Leg yield postures are movements where the horse moves away from the bend, he carries his weight from the inside hind quarter towards the outside shoulder, and he is slightly bending to the inside, while his body moves opposite the bend. We use these postures to accomplish tasks such as opening a gate from atop our horse, shaping and positioning in cow work, or to move off the trail to let the llamas pass. If, for example, we are moving sideways and forward, to the right, then the horse would be shaped laterally slightly to the right, and you could see his right eyelash.   After taking a deep breath and visualizing this movement of right to left on a diagonal, your body will start to naturally prepare your aids. Your balance will come slightly to the left, into your left seat bone, your left elbow will feel a bit heavier, your left leg will relax and get longer, and finally the “fruit basket” on top of your head will move from center to slightly left of the horse’s mane line. Your pressure aids are helping the horse keep the proper bend (to the right), caressing at the girth with the right calve, and sending the energy from the right hind quarter to the left shoulder and rein. The left rein accepts this energy with a slight caress as the supportive rein. There is no need for any gross opening of the left rein, and certainly not a gross opening of the left leg. Simply relax the outside leg, and allow the horse to move sideways and forward in rhythmic balance.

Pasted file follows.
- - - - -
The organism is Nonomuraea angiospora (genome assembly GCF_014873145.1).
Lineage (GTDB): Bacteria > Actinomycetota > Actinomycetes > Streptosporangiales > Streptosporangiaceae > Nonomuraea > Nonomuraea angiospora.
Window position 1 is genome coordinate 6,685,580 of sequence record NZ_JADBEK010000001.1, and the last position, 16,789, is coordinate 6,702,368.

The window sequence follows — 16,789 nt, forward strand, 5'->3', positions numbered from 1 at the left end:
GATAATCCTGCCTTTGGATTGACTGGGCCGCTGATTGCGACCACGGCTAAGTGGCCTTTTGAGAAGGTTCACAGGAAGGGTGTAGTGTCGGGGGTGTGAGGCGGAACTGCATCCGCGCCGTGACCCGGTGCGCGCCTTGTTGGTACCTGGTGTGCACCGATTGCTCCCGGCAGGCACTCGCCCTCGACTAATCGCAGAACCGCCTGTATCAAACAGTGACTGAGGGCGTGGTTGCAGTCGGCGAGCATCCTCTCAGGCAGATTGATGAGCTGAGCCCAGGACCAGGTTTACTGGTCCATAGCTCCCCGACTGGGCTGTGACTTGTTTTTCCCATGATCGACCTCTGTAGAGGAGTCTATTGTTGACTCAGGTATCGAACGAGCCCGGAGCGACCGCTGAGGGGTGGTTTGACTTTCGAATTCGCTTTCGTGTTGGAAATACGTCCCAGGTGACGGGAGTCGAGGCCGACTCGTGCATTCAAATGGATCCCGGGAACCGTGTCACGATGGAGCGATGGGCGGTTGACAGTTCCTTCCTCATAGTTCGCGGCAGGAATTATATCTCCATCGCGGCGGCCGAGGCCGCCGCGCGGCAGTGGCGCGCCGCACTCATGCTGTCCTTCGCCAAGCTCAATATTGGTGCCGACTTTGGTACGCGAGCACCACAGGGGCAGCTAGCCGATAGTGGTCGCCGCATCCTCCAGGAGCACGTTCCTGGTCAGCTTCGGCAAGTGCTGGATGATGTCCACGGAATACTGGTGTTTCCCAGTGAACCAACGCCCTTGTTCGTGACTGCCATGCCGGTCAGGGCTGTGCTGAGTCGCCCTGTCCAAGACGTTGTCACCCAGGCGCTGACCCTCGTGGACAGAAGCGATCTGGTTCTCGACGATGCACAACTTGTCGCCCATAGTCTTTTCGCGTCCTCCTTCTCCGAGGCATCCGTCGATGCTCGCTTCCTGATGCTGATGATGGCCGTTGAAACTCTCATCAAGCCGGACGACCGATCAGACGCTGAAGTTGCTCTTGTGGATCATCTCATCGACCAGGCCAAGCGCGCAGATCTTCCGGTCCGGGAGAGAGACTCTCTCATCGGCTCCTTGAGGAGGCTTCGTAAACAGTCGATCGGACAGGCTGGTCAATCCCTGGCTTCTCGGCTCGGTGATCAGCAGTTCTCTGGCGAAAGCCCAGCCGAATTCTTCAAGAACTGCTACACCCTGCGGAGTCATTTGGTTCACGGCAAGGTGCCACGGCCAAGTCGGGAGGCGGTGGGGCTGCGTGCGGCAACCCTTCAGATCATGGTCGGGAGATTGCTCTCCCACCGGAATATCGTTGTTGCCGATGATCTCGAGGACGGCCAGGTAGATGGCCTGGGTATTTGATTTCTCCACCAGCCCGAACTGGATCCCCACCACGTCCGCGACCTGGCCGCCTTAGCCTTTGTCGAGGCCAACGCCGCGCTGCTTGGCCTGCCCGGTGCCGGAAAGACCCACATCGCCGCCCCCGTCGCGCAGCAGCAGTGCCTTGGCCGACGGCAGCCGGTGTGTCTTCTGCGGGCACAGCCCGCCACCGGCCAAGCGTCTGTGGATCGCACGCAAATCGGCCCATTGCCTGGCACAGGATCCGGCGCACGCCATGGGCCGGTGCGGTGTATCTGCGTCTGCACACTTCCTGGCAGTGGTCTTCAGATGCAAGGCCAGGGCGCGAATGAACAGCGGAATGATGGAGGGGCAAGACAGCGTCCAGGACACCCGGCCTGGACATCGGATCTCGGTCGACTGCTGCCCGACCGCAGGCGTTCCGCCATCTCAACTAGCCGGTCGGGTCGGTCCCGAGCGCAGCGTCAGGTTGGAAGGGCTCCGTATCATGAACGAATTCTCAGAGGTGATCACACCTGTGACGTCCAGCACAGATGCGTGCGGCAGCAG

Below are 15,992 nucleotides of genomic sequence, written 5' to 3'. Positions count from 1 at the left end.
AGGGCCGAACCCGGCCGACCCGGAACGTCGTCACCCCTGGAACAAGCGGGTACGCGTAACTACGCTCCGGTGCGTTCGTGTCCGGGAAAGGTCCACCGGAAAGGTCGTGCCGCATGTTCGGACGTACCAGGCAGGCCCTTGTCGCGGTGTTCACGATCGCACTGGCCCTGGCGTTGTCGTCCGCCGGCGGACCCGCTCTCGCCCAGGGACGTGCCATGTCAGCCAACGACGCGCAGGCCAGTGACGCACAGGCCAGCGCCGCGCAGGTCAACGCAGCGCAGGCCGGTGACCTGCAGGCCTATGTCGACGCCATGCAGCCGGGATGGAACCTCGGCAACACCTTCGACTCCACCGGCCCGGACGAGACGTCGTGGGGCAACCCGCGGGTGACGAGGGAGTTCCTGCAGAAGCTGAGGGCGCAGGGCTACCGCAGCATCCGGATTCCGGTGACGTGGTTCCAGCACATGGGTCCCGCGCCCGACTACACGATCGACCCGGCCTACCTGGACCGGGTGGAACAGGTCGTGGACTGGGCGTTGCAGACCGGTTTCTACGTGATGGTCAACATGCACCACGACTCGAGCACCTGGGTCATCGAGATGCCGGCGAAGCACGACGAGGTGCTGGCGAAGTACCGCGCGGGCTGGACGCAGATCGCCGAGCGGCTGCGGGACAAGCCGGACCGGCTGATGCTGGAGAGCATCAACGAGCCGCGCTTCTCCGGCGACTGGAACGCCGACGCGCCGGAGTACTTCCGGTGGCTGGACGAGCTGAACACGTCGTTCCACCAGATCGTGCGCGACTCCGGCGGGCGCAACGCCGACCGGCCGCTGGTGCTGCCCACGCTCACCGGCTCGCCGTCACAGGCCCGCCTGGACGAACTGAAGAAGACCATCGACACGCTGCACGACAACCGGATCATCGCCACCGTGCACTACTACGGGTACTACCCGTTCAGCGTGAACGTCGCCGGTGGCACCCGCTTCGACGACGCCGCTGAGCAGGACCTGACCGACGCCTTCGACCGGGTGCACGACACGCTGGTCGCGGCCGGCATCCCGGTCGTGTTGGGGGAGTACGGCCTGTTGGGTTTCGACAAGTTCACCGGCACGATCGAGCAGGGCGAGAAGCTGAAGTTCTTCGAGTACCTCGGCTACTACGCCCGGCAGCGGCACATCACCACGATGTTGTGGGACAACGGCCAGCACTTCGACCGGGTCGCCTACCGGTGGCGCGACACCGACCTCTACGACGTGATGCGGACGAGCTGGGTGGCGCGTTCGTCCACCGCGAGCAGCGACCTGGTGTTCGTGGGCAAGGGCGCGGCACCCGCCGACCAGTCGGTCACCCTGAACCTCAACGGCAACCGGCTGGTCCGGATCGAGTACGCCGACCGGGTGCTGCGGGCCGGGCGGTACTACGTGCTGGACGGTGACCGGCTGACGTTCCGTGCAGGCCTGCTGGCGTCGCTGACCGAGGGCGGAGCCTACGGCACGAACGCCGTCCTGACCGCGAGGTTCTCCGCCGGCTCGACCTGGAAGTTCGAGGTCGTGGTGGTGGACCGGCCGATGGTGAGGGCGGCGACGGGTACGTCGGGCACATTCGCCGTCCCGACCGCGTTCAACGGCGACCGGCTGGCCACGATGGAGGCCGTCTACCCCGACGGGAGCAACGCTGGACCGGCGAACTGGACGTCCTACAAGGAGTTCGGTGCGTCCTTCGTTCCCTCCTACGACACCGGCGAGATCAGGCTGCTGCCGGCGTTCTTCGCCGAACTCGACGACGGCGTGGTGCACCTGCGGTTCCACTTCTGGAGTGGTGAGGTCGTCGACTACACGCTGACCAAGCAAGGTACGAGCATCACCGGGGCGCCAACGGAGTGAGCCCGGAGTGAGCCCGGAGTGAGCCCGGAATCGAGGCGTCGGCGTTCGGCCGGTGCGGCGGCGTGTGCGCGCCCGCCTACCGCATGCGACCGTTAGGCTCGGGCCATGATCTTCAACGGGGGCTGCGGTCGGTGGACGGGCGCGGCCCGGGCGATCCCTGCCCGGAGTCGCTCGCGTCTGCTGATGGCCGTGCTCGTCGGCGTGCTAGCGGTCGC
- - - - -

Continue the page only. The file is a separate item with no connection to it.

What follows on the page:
Half-pass postures are movements where the horse moves into the bend, generally carries his weight from the outside hind quarter to the inside shoulder, and his lateral bend is maintained in the direction of travel. We should use half-pass postures to accomplish tasks such as correct turn-on-the-haunch, set up for canter pirouette and some positioning in cow work. So, if we are moving sideways and forward to the right, the horse is shaped to the right, and you could see his right eyelash. After checking in to make sure you are present, taking that deep breath and visualizing the movement and pattern you wish to ride, your posture will already start to dictate to your aids. Your focus is slightly to the right, your weight moves into the right seat bone, the right elbow is heavy, and your shoulder-blade weight is slightly to the right. The pressure aids are minimal as you don’t want to think of “pushing” your horse sideways in the half-pass. Rather, the left or outside leg moves slightly back and holds the haunch, encouraging the movement from the left hind to the right fore, and into the right rein. Your right leg relaxes and grows a little longer, and may have to caress slightly to remind the horse that the bend is to be maintained to the right.